When you start food photography you can run pretty fast in serious beginner mistakes. This post is about how to avoid most of them and let your Instagram feed shine even more by using a few hacks.
- Food photography hack 1: Put your focus point where it belongs to and guide the viewer’s eye
- Food photography hack 2: The right white balance makes the difference between yummy and disgusting
- Food photography hack 2: Give your food a little kicker by building yourself a silver or white bounce card
- Food photography hack 3: An interesting backdrop can make the difference between averageness and awesomeness
- Food photography hack 4: Never use fully frontal lighting because food look disgusting this way
- Food photography hack 5: Undercook your food a bit to preserve their colours to pop
- Food photography hack 6: Try these angles because they work for nearly every dish
- Food photography hack 7: Minimize your colour palette
- Food photography hack 8: Double the main colour from your food and place it around somewhere else
- Food photography hack 9: Put attention to the details because they make the difference
- Food photography hack 10: Make your light as soft as a baby’s bottom
- Food photography hack 11: Show some yummy ingredients
- Food photography hack 12: Toothpicks can hold everything in place
- Food photography hack 13: Use lemon juice to avoid oxidation
- Food photography hack 14: Food shines most on bright or dark plates
- Food photography hack 15: If you want to make fresh looking food pictures always use only fresh ingredients
Food photography hack 1: Put your focus point where it belongs to and guide the viewer’s eye
That’s maybe the most obvious no-brainer, but I see so often very good food compositions, but they are not looking very professional because the focus point is not set right. Think about it like that: With the focus, it is easy to lead the viewer’s eye through your composition.
As humans, we are trained to put the first and foremost attention to the part of the image which is in focus. So think about that before you take your food photo. The focus or so-called depth of field relates directly to your aperture.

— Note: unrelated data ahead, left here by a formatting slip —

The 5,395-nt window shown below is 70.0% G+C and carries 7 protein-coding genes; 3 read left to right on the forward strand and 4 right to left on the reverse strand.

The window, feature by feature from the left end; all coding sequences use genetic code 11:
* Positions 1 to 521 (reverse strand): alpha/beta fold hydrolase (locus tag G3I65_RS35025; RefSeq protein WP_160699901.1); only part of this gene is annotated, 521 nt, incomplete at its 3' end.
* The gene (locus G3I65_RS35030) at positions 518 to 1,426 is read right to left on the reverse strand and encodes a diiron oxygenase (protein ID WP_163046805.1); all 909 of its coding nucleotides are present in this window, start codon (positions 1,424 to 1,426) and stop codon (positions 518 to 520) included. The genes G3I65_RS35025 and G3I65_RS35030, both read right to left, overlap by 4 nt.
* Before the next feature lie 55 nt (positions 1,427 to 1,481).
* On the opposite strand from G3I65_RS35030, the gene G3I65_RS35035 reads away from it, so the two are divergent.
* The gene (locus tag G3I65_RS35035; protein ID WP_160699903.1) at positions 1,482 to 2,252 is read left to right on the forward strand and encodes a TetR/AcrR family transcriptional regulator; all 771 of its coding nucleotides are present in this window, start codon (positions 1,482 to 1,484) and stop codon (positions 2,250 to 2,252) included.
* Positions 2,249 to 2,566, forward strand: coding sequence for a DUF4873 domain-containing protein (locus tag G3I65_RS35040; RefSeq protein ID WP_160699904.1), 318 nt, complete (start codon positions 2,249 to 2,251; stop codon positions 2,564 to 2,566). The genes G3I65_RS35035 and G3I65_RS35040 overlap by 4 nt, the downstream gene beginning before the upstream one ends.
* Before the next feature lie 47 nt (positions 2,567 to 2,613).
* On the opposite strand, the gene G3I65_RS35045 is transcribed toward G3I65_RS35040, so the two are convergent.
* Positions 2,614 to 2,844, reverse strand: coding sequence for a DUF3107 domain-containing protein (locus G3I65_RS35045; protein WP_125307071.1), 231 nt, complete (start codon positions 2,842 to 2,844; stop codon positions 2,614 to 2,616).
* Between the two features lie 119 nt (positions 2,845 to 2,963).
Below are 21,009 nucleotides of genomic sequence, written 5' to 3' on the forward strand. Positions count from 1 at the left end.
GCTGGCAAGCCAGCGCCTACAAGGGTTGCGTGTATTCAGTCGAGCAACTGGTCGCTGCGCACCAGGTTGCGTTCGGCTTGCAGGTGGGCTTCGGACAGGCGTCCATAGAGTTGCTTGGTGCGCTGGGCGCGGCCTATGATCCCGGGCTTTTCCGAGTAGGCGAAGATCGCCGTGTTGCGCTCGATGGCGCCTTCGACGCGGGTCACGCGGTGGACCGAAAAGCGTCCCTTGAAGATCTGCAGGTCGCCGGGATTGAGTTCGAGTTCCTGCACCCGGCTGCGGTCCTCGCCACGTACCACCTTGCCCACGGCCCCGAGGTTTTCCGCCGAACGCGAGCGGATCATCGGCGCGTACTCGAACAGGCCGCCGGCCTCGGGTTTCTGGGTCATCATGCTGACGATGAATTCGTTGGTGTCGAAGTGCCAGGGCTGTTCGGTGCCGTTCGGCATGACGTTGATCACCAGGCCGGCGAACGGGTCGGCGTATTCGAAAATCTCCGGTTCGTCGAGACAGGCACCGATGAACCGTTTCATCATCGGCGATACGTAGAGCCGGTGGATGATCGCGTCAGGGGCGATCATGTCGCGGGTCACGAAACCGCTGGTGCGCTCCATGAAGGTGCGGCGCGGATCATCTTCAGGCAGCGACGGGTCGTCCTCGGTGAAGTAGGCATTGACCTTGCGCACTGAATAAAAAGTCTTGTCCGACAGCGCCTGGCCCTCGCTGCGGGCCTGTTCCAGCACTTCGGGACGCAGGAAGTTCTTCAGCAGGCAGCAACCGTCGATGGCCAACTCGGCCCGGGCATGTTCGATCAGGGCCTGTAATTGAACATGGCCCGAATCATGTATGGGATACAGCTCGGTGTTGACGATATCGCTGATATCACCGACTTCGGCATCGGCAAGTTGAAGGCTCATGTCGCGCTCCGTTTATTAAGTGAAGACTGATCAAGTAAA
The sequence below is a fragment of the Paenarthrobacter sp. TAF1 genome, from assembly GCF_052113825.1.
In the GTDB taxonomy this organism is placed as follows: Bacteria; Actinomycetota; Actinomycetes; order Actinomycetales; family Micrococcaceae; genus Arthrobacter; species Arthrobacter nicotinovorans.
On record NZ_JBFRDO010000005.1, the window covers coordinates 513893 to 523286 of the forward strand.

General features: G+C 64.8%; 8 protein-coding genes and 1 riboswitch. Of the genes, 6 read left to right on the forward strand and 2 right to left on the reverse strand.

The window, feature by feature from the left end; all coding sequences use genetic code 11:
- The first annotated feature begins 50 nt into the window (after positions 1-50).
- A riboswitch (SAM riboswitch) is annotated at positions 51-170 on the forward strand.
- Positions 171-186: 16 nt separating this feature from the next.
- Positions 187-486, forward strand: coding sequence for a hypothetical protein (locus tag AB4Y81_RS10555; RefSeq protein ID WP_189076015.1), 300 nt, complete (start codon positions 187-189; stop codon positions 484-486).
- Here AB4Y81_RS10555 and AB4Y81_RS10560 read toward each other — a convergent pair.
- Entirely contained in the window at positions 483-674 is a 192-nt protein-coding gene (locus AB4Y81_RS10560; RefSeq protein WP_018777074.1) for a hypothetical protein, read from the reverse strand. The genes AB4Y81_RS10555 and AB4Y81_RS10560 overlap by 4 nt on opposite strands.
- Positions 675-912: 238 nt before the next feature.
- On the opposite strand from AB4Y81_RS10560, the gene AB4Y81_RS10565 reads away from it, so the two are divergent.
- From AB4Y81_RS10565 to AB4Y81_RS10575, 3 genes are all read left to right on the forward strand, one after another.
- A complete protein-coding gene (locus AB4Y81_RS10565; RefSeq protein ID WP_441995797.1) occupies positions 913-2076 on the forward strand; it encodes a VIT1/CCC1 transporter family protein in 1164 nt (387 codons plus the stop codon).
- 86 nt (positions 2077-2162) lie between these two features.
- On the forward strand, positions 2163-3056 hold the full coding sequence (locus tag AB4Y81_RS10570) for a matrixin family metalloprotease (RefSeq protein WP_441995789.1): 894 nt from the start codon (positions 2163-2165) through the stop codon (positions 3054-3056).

It will create a shallow depth of field at a higher aperture (lower f-stop number) – which means you have more blurriness between the sharpest point in your image and the most defocused – or less blurriness – means at higher f-stop numbers (a bigger area in your images will be sharp). Think about what food or part of it should be in focus.
Food photography hack 2: The right white balance makes the difference between yummy and disgusting
That’s maybe a no-brainer and the most obvious hack, but that’s maybe the most common mistake made by people I’ve seen on Instagram. Without the right white balance food images often don’t look very yummy. And even worse – with the wrong white balance food often looks really disgusting.
So get your white balance right. Tell your camera which part of the image it should interpret as white. Every nowadays camera has built-in presets for daylight, tungsten, fluorescent and so on.
As a simple rule: If you shoot in daylight take daylight preset (often represented by 5200 Kelvin) if you shoot in artificial light choose the tungsten preset (often represented by 3200 Kelvin).
If you have a mixed light situation try to take your food in daylight or tungsten only. This will make it easier for you to make a good photo. The right white balance will make your food shinier and your images will look much more yummy. And in the end, you will attract more people to follow your feed.